RMIT’s art collection has come out of the shadows, offices and walls around the university to reveal more than 1000 artworks in a searchable data base for students and researchers to explore.
Martin Bean, CBE, Vice-Chancellor and President of RMIT University, who recently launched the RMIT art collection online at RMIT Gallery, said that the resource was significant because it facilitated wide general access to the dispersed collection.
“The role of universities is in enriching cultural life as well as education, and being able to access the RMIT art collection online provides an immersive experience combining both technology and education,” he said.
“It is one thing for universities to own art, and another to share it.”
For more than 125 years, the RMIT University art collection has served as both a repository for education and research, and as a source of inspiration. Its purpose is to tell the history of the University through the creative output of its staff and alumni, and to reflect RMIT’s core values of innovation, creativity, sustainability and social engagement.
The RMIT art collection includes fine art, photography, ceramics, sculpture, textiles, new media and a ground-breaking sonic arts collection.
It provides a considerable overview of Australian art history and includes some of the most highly-regarded and successful artists that both the country and the University have produced. Works from the collection are regularly loaned for exhibition to other institutions, both within Australia and internationally.
Professionally cataloguing the entire collection has taken four intensive years, starting with partial paper records to a full accounting of all the fine art works that the university holds, in keeping with international best practice.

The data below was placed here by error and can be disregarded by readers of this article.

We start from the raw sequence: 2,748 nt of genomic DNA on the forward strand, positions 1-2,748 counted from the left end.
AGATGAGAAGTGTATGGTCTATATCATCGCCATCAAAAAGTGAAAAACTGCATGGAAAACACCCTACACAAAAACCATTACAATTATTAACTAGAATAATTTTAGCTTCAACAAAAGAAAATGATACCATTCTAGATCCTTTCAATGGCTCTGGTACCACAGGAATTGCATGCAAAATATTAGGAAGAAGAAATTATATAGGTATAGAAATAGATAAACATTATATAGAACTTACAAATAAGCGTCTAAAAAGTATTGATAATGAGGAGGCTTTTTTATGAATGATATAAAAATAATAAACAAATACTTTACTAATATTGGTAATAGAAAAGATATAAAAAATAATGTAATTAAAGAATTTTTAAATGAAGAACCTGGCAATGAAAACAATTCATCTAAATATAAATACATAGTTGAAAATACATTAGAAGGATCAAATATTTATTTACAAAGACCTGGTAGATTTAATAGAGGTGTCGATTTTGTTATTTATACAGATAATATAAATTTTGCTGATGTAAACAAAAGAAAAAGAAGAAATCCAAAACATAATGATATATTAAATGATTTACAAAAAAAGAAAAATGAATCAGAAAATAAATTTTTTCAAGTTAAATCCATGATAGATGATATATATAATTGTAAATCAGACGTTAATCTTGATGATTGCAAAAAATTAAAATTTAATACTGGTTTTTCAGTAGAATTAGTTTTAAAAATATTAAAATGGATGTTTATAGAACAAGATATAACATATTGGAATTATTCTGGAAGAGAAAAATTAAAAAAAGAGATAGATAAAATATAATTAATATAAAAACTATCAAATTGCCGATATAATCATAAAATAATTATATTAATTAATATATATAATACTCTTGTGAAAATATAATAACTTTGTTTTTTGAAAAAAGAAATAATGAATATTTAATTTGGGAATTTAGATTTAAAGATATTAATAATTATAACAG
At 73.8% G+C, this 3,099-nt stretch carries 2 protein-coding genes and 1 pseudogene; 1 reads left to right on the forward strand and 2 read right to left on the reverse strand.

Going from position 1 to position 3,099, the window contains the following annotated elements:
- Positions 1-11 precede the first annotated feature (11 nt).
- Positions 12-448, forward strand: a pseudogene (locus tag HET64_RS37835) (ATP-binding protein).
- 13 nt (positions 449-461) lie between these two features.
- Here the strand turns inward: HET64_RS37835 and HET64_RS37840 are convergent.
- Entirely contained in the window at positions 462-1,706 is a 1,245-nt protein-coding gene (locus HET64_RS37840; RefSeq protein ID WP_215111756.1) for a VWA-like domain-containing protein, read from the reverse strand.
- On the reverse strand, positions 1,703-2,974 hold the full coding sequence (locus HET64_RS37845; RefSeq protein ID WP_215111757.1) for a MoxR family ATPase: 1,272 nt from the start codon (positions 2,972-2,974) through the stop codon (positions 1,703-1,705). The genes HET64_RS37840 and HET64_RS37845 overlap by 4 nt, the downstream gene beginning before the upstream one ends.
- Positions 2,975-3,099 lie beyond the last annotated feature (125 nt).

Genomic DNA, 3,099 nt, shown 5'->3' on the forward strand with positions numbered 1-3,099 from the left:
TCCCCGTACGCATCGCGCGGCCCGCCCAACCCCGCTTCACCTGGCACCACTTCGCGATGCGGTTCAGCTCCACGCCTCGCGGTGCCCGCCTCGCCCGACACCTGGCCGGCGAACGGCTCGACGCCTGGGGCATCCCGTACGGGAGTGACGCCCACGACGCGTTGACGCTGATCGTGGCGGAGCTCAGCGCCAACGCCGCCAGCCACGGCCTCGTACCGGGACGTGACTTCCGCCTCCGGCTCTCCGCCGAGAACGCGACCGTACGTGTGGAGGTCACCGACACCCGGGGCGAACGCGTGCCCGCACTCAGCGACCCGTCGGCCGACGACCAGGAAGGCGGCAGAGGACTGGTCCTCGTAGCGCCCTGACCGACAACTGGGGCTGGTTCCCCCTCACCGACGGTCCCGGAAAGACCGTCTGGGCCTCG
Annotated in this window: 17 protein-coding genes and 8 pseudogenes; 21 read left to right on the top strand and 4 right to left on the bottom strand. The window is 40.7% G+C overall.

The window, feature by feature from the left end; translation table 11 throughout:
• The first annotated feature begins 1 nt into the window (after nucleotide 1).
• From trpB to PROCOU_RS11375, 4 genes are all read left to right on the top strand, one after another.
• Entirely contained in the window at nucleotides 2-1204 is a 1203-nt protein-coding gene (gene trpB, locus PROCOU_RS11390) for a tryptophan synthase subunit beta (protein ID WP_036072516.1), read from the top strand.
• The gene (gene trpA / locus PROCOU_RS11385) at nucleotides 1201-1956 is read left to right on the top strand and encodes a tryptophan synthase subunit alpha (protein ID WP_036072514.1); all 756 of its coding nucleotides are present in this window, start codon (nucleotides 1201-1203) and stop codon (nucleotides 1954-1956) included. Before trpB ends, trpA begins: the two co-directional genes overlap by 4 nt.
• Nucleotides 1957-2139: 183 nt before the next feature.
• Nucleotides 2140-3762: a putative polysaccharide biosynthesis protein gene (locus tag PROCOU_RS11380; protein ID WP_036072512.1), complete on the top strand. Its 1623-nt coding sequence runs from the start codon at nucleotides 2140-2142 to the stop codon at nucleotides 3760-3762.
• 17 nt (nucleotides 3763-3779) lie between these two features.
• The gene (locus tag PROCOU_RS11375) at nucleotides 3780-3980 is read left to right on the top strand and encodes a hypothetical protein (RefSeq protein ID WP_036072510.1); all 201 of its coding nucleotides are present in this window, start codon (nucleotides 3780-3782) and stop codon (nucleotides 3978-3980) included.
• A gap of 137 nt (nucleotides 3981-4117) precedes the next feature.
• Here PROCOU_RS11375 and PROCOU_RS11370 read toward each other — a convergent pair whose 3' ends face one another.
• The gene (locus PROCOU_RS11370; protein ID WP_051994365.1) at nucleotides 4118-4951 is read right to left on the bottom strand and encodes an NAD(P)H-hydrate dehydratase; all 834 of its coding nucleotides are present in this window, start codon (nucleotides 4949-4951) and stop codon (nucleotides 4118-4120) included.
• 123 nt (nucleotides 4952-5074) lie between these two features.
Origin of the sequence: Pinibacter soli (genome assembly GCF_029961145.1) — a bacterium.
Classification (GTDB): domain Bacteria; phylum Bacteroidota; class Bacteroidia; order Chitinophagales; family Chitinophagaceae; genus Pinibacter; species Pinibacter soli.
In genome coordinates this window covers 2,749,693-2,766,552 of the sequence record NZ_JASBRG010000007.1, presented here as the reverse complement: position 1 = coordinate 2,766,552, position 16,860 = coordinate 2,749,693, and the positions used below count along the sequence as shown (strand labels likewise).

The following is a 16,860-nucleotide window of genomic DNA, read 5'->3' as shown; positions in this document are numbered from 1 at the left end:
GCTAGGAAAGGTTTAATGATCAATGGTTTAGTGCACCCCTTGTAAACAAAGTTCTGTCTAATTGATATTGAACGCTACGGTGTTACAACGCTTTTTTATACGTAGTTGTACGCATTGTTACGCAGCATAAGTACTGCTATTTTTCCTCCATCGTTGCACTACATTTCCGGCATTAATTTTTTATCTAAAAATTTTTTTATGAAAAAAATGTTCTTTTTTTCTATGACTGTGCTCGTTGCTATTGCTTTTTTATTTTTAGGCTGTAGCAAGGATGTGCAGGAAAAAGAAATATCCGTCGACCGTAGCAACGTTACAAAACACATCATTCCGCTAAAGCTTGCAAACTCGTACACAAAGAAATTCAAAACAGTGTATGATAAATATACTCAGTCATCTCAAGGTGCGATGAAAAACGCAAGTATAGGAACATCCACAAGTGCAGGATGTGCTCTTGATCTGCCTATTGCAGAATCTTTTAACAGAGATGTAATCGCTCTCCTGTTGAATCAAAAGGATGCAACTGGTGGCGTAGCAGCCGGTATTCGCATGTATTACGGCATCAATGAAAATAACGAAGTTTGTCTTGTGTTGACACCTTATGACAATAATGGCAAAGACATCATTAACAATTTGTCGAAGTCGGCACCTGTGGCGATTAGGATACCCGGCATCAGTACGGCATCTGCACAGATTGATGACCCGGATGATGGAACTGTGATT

The online database has been meticulously annotated and researched, and provides a comprehensive global referencing system that is not only a natural progression for a university of technology, it will allow researchers access to information and history of individual artworks.
Work was undertaken by Jon Buckingham, RMIT Collections Coordinator, under the direction of Suzanne Davies, RMIT Gallery Director and Chair, RMIT University Art Collection Committee.
This, however, is just the tip of the iceberg in terms of primary sources and research material to be generated around the collection.
Ms Davies said that the collection’s intuitive website had already been put to use as a teaching tool, with Master of Art students from the School of Art using it to curate a virtual exhibition for their final assessment in the Curating Contemporary Art program taught through RMIT Gallery.
“It is anticipated we will have a wide range of responses given that students now have access to a diverse range of catalogued items that provides a considerable overview of Australian and international art history,” she said.